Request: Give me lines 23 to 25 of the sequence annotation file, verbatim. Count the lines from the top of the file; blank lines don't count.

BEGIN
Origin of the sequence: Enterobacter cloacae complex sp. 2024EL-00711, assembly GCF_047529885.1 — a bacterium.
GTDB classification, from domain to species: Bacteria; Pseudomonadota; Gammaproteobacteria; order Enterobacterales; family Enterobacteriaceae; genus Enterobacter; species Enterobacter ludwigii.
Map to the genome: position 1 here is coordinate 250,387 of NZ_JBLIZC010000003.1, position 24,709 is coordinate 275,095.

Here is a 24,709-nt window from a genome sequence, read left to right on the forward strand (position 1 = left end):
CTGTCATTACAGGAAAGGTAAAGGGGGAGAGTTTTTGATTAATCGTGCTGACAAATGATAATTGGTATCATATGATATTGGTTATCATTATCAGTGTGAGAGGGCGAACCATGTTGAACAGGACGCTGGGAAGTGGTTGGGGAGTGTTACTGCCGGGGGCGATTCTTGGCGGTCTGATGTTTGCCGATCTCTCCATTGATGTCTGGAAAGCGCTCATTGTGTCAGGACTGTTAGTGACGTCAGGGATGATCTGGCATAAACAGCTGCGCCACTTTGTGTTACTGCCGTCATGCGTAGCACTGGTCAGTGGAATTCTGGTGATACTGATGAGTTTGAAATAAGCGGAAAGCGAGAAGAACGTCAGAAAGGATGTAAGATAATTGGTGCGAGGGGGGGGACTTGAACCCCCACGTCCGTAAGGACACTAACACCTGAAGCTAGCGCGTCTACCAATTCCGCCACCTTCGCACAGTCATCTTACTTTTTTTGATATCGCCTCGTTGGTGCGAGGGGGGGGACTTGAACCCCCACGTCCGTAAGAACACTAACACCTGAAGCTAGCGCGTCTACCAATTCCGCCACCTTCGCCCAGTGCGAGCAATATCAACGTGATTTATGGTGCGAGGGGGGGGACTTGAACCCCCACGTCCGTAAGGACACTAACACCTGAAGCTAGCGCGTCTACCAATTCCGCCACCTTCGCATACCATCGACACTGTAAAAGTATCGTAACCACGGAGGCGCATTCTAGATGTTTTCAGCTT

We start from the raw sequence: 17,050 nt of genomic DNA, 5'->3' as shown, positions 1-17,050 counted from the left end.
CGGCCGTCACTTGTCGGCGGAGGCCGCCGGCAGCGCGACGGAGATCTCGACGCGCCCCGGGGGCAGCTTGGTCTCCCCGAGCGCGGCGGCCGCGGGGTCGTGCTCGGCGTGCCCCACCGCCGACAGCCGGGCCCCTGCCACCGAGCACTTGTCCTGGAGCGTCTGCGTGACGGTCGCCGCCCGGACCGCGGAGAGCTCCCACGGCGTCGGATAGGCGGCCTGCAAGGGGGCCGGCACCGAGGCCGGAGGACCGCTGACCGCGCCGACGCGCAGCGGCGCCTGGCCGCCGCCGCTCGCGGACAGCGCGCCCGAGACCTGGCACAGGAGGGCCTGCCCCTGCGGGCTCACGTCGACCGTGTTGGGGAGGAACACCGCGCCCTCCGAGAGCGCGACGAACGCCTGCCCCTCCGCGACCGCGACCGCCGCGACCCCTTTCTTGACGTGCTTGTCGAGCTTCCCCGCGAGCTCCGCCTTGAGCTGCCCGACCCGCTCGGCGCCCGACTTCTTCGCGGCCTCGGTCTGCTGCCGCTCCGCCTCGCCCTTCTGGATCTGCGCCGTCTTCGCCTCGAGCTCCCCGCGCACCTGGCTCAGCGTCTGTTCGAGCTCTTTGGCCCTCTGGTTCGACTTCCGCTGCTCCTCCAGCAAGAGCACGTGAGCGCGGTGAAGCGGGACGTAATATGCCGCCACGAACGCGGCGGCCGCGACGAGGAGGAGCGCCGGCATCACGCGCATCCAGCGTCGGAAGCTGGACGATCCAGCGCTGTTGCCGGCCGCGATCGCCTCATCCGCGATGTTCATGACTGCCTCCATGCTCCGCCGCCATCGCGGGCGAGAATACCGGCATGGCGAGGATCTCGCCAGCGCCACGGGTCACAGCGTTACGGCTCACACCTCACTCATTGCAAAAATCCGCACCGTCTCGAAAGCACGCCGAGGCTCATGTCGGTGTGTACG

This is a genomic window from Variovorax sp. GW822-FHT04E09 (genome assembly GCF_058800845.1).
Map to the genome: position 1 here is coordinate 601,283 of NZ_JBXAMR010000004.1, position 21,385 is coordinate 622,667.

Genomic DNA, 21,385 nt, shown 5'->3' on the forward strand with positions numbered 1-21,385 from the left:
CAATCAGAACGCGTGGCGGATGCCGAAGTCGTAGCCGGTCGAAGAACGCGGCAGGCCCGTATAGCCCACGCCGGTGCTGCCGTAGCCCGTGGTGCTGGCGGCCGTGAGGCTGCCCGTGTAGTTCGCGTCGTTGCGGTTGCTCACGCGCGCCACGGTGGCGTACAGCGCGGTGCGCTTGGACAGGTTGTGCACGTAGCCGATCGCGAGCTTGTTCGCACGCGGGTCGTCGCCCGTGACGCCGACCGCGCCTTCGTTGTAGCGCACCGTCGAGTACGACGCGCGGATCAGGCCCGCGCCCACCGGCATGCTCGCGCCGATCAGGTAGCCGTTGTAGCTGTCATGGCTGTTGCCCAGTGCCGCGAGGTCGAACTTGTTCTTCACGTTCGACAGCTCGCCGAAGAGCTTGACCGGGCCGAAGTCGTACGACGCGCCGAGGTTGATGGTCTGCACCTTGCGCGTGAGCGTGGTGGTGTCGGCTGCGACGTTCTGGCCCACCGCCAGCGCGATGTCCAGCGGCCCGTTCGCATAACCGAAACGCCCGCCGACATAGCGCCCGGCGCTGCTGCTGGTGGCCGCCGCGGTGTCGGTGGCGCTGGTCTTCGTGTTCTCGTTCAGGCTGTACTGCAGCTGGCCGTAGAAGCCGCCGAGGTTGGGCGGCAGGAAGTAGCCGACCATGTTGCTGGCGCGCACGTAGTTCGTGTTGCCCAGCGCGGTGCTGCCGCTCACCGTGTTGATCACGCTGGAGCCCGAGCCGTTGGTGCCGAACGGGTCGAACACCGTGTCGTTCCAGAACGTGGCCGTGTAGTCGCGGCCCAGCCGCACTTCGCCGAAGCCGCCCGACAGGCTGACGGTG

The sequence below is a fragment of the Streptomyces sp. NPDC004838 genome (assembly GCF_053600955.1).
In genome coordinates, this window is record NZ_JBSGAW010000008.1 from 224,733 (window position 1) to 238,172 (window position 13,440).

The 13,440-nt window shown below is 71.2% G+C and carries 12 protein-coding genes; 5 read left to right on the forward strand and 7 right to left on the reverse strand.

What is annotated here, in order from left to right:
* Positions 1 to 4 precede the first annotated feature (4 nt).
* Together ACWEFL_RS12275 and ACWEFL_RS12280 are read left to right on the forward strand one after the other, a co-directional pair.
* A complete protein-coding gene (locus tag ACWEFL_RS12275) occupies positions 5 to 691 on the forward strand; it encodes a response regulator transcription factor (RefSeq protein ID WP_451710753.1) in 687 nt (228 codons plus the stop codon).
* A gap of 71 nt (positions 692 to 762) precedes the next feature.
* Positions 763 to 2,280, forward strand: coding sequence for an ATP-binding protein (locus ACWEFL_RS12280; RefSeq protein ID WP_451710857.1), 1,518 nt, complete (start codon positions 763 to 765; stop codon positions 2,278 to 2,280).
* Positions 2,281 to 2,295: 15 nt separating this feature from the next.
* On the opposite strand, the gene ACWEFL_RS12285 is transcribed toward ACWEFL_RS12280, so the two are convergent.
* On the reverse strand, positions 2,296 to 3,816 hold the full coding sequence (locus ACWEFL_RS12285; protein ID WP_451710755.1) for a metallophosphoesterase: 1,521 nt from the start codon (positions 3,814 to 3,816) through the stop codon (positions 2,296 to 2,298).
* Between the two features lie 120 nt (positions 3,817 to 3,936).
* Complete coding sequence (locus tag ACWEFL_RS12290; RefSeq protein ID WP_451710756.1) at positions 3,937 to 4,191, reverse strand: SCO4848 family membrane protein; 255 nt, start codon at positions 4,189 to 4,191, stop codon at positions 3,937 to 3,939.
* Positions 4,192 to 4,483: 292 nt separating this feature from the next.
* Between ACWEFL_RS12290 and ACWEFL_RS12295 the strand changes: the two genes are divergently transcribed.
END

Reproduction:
* On the reverse strand, positions 2,296 to 3,816 hold the full coding sequence (locus ACWEFL_RS12285; protein ID WP_451710755.1) for a metallophosphoesterase: 1,521 nt from the start codon (positions 3,814 to 3,816) through the stop codon (positions 2,296 to 2,298).
* Between the two features lie 120 nt (positions 3,817 to 3,936).
* Complete coding sequence (locus tag ACWEFL_RS12290; RefSeq protein ID WP_451710756.1) at positions 3,937 to 4,191, reverse strand: SCO4848 family membrane protein; 255 nt, start codon at positions 4,189 to 4,191, stop codon at positions 3,937 to 3,939.